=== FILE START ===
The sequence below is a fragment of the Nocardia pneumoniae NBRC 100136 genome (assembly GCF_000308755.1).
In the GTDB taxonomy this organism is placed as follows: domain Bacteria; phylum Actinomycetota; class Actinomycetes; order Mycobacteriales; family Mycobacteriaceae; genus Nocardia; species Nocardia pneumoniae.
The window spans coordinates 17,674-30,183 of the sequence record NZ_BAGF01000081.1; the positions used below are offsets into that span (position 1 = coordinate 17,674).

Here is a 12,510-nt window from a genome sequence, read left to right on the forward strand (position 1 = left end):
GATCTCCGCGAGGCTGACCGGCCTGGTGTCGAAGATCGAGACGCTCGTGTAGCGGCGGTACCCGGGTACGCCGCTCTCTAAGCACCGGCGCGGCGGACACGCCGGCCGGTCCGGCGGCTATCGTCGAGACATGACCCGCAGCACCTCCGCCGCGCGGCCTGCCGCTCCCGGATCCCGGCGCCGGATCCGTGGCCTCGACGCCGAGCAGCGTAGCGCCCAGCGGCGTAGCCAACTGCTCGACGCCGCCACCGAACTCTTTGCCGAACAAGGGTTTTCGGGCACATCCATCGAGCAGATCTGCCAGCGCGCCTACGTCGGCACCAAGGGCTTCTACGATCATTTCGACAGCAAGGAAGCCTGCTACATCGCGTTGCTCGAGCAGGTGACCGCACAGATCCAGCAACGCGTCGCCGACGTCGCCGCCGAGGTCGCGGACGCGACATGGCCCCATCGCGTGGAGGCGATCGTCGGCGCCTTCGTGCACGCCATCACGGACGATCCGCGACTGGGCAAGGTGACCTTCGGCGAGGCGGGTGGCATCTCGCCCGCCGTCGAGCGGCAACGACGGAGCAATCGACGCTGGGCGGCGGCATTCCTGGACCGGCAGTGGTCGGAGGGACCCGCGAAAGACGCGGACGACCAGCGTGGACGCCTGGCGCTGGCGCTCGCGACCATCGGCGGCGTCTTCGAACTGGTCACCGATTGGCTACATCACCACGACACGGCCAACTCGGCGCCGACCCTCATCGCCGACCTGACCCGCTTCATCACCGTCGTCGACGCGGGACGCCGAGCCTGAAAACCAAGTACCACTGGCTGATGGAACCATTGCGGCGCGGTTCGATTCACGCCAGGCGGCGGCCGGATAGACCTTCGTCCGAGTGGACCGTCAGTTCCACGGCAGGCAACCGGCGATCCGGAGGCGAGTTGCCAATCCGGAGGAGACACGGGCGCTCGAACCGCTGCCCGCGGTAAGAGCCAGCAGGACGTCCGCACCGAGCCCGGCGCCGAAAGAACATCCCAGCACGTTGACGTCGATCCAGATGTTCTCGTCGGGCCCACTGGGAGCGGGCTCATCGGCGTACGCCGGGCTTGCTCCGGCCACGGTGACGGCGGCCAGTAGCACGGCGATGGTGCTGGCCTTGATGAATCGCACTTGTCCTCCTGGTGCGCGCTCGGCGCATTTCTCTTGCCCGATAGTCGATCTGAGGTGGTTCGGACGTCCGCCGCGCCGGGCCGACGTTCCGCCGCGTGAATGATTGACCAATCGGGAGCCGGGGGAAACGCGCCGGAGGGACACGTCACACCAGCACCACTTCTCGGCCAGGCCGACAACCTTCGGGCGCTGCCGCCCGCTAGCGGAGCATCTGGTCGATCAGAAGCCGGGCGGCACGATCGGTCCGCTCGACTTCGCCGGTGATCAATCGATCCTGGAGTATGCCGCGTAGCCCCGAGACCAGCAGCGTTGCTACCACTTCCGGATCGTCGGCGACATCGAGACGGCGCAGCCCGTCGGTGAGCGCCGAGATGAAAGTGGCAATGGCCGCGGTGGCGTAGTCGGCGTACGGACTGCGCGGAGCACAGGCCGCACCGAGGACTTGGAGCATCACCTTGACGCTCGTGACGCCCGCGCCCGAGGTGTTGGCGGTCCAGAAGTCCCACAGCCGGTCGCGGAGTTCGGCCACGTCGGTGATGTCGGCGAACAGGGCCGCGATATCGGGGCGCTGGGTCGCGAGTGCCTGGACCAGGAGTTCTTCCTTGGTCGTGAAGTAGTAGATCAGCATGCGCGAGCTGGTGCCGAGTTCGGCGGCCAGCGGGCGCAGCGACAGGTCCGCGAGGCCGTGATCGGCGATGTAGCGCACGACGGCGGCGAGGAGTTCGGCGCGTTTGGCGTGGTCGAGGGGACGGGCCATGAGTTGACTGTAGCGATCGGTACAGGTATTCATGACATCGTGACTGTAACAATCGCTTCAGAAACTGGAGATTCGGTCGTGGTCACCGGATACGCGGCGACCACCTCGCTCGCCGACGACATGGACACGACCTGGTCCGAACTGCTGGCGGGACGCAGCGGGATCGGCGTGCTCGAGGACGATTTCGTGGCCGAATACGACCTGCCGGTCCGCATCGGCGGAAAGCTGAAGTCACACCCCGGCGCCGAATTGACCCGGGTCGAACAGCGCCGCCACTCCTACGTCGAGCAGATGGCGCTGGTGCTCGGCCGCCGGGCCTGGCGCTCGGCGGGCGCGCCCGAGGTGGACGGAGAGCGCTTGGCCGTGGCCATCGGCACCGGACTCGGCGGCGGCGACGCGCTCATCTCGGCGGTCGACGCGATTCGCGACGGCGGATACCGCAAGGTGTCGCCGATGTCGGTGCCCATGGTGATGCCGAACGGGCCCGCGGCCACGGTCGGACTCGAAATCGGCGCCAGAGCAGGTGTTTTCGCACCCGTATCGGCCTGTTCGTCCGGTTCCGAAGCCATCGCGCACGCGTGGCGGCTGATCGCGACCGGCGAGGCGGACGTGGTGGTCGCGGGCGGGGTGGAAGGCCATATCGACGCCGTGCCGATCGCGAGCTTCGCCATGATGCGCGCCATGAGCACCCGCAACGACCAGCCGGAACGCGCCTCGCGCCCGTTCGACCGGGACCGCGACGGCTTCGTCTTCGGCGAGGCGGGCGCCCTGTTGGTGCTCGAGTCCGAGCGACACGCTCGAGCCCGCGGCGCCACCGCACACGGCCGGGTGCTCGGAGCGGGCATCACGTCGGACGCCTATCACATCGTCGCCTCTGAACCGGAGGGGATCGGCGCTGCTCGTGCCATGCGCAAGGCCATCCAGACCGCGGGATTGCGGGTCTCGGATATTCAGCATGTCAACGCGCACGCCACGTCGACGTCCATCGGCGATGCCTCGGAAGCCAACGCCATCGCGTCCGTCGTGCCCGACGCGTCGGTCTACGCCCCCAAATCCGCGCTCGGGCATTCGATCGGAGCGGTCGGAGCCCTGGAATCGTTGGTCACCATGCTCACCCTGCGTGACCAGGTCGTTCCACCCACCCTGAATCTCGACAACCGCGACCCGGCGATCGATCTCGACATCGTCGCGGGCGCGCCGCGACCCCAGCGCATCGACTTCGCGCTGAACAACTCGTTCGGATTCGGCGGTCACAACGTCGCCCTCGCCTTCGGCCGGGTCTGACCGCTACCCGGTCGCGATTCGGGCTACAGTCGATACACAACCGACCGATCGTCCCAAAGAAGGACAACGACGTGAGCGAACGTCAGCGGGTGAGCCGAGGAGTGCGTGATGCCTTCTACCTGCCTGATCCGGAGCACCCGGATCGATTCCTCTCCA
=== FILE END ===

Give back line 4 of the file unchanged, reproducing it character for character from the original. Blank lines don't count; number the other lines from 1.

Here is a 12,510-nt window from a genome sequence, read left to right on the forward strand (position 1 = left end):